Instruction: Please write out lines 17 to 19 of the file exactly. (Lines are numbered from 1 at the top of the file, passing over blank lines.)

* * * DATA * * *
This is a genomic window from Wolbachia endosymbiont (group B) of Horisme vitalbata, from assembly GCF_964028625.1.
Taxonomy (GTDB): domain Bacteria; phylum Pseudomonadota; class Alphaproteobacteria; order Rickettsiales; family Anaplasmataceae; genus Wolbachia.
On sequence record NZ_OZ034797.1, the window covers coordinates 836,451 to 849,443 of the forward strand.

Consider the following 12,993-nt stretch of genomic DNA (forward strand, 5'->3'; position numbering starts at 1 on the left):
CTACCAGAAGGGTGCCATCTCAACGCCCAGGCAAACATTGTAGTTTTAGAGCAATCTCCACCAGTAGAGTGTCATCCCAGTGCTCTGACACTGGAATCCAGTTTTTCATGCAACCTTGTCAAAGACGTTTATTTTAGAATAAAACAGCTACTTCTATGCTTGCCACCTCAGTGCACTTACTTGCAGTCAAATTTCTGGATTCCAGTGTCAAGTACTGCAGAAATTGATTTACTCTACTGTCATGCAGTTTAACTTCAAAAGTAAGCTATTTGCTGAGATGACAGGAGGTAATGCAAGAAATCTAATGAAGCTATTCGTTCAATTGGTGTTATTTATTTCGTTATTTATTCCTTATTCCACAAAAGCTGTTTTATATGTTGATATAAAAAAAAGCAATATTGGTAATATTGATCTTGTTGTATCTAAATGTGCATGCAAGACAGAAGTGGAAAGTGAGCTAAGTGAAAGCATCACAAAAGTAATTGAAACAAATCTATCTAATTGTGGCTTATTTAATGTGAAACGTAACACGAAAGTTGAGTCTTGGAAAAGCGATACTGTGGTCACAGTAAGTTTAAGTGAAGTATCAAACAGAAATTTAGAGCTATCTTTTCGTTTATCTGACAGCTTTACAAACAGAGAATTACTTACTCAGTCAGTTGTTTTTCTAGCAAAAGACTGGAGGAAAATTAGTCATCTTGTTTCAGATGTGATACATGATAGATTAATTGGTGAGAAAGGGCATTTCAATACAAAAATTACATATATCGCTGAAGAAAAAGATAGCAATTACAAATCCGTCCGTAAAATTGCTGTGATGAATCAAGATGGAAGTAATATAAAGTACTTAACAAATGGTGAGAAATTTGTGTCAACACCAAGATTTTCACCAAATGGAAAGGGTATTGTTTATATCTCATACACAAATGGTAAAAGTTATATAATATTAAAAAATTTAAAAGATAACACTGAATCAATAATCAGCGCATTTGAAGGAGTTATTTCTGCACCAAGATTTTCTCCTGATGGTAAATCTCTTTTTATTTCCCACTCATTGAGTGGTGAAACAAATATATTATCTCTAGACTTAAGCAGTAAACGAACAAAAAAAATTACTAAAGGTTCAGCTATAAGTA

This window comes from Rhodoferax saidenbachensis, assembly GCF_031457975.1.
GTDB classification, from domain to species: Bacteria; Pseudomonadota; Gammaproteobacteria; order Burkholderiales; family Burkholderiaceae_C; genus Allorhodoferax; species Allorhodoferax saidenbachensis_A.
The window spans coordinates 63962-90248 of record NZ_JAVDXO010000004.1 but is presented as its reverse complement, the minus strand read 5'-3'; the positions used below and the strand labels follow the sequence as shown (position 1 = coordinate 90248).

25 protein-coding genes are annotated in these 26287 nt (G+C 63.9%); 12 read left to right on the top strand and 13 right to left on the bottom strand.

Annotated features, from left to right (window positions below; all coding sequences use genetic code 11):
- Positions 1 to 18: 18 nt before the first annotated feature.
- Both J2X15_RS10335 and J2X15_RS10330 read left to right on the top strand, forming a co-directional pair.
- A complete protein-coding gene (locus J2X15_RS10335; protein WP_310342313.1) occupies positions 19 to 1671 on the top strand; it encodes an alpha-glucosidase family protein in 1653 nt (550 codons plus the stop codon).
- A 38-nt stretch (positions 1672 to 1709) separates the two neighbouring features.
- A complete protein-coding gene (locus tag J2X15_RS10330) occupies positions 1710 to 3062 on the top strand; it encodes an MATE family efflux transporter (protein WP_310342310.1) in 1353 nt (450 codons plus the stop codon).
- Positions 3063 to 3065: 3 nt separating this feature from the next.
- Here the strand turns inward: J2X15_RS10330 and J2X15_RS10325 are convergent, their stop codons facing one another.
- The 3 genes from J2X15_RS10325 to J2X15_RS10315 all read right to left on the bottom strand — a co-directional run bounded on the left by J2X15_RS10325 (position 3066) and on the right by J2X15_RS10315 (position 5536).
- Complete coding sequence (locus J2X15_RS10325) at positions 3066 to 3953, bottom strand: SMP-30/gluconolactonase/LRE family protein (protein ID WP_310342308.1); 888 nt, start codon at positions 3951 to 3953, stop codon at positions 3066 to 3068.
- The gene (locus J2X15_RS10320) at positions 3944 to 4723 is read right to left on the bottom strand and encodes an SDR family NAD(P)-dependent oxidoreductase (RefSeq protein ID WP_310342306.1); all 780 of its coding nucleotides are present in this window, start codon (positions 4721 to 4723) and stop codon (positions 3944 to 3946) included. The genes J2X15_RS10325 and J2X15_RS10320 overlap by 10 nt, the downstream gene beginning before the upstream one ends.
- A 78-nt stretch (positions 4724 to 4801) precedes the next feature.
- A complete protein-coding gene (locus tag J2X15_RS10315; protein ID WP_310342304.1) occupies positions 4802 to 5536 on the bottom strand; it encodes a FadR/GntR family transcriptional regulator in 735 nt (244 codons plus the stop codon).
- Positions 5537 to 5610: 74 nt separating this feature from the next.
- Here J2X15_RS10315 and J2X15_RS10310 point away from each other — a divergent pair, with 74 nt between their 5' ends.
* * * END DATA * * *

- Here the strand turns inward: J2X15_RS10330 and J2X15_RS10325 are convergent, their stop codons facing one another.
- The 3 genes from J2X15_RS10325 to J2X15_RS10315 all read right to left on the bottom strand — a co-directional run bounded on the left by J2X15_RS10325 (position 3066) and on the right by J2X15_RS10315 (position 5536).
- Complete coding sequence (locus J2X15_RS10325) at positions 3066 to 3953, bottom strand: SMP-30/gluconolactonase/LRE family protein (protein ID WP_310342308.1); 888 nt, start codon at positions 3951 to 3953, stop codon at positions 3066 to 3068.